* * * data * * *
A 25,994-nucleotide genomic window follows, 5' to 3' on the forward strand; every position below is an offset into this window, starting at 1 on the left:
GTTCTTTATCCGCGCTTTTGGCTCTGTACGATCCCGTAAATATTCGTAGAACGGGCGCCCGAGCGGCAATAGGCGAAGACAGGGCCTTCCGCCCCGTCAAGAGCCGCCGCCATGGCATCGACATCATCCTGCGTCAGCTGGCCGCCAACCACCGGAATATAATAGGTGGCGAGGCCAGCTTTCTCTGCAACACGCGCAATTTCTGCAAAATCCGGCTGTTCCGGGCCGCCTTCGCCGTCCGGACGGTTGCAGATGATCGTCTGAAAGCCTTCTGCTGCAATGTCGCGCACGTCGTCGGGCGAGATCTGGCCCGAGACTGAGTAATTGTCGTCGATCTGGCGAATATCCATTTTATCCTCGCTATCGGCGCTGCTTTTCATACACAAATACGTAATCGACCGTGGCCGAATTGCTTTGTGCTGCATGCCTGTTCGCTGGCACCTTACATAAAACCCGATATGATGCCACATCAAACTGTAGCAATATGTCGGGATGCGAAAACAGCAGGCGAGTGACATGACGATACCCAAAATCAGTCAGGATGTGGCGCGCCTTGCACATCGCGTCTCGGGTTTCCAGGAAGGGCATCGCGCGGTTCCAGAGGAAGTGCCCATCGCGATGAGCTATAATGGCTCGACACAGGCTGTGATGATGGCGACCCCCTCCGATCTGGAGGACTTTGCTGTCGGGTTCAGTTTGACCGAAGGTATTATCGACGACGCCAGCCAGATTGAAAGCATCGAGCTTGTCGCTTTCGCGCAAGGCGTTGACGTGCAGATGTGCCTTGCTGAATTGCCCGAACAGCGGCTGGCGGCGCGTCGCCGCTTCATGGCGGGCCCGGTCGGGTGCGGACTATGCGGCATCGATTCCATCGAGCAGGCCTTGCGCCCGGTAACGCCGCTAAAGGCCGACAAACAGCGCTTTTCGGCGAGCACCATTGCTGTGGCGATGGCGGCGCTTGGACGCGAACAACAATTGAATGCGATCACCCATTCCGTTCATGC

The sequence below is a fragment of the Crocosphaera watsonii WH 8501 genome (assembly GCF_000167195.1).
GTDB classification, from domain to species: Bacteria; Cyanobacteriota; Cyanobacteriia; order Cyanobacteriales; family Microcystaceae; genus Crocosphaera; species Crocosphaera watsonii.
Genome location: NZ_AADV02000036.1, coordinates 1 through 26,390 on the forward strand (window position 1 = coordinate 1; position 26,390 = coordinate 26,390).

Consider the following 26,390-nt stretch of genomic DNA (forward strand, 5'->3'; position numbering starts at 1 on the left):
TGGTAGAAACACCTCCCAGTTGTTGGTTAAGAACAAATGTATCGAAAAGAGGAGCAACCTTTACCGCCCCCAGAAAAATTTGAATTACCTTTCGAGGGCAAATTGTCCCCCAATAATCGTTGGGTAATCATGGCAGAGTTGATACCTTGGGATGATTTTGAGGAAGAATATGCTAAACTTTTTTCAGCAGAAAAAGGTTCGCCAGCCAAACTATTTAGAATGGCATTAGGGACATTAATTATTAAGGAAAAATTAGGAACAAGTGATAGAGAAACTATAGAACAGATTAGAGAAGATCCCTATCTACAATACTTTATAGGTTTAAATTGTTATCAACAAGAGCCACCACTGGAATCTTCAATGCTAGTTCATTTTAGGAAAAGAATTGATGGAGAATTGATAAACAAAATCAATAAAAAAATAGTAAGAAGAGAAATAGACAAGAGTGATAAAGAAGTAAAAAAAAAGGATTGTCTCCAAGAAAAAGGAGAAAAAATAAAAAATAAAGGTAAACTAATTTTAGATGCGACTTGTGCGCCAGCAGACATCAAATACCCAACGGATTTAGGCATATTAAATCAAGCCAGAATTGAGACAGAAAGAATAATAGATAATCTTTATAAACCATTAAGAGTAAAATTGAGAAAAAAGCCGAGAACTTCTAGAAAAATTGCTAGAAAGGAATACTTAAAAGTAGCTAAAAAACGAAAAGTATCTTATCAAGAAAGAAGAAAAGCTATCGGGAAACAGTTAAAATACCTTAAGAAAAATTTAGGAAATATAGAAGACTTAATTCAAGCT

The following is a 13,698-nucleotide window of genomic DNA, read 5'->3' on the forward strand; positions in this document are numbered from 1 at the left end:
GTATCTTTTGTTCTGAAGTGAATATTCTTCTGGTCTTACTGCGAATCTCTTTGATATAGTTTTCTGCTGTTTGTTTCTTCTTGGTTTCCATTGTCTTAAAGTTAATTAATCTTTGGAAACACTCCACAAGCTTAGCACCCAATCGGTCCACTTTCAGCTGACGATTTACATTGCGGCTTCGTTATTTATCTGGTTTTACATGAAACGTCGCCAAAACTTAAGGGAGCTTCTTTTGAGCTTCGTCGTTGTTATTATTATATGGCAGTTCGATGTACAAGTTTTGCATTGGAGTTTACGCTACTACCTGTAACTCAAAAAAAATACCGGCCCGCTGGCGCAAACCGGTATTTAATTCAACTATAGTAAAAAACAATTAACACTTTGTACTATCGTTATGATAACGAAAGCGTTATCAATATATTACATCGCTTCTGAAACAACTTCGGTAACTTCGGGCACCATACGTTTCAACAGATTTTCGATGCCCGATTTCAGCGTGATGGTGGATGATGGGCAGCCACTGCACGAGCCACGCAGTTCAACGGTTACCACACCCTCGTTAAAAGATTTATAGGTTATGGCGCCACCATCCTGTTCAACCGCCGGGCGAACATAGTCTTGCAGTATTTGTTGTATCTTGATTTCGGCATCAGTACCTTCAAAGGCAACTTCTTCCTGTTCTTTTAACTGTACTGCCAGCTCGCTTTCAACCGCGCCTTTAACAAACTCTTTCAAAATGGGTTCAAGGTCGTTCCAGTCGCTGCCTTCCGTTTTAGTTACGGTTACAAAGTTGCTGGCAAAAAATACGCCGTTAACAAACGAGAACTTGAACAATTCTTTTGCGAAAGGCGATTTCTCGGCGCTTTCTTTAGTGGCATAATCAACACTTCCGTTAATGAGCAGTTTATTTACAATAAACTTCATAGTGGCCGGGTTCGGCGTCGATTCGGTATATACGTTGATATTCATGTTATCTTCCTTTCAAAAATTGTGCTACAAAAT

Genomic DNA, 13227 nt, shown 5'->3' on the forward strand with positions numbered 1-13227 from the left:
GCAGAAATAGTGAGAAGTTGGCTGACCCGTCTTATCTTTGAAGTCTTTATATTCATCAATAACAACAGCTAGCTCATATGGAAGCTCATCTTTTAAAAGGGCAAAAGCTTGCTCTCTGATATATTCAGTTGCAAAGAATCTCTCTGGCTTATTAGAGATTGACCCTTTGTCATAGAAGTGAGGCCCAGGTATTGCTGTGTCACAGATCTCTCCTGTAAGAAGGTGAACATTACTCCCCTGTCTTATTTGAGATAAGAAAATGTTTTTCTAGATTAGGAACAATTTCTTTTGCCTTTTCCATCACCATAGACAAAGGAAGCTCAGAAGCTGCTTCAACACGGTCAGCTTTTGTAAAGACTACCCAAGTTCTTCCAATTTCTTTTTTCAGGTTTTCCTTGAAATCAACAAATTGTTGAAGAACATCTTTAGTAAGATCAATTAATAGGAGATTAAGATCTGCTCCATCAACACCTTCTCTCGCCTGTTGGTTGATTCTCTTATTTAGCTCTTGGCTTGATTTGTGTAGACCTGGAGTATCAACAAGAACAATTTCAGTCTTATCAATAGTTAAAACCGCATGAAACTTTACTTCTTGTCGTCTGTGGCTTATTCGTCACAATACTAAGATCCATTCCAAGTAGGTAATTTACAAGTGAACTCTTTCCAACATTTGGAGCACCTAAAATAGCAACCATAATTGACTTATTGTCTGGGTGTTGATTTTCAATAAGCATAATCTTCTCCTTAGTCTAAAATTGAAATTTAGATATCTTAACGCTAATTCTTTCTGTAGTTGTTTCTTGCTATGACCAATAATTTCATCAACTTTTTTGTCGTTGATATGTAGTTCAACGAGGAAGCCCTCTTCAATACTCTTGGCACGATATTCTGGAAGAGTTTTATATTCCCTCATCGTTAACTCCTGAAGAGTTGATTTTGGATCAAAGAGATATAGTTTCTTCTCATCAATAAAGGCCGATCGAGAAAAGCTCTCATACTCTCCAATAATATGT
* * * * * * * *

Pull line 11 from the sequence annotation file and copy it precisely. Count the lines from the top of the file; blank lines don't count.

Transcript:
GCAGAAATAGTGAGAAGTTGGCTGACCCGTCTTATCTTTGAAGTCTTTATATTCATCAATAACAACAGCTAGCTCATATGGAAGCTCATCTTTTAAAAGGGCAAAAGCTTGCTCTCTGATATATTCAGTTGCAAAGAATCTCTCTGGCTTATTAGAGATTGACCCTTTGTCATAGAAGTGAGGCCCAGGTATTGCTGTGTCACAGATCTCTCCTGTAAGAAGGTGAACATTACTCCCCTGTCTTATTTGAGATAAGAAAATGTTTTTCTAGATTAGGAACAATTTCTTTTGCCTTTTCCATCACCATAGACAAAGGAAGCTCAGAAGCTGCTTCAACACGGTCAGCTTTTGTAAAGACTACCCAAGTTCTTCCAATTTCTTTTTTCAGGTTTTCCTTGAAATCAACAAATTGTTGAAGAACATCTTTAGTAAGATCAATTAATAGGAGATTAAGATCTGCTCCATCAACACCTTCTCTCGCCTGTTGGTTGATTCTCTTATTTAGCTCTTGGCTTGATTTGTGTAGACCTGGAGTATCAACAAGAACAATTTCAGTCTTATCAATAGTTAAAACCGCATGAAACTTTACTTCTTGTCGTCTGTGGCTTATTCGTCACAATACTAAGATCCATTCCAAGTAGGTAATTTACAAGTGAACTCTTTCCAACATTTGGAGCACCTAAAATAGCAACCATAATTGACTTATTGTCTGGGTGTTGATTTTCAATAAGCATAATCTTCTCCTTAGTCTAAAATTGAAATTTAGATATCTTAACGCTAATTCTTTCTGTAGTTGTTTCTTGCTATGACCAATAATTTCATCAACTTTTTTGTCGTTGATATGTAGTTCAACGAGGAAGCCCTCTTCAATACTCTTGGCACGATATTCTGGAAGAGTTTTATATTCCCTCATCGTTAACTCCTGAAGAGTTGATTTTGGATCAAAGAGATATAGTTTCTTCTCATCAATAAAGGCCGATCGAGAAAAGCTCTCATACTCTCCAATAATATGT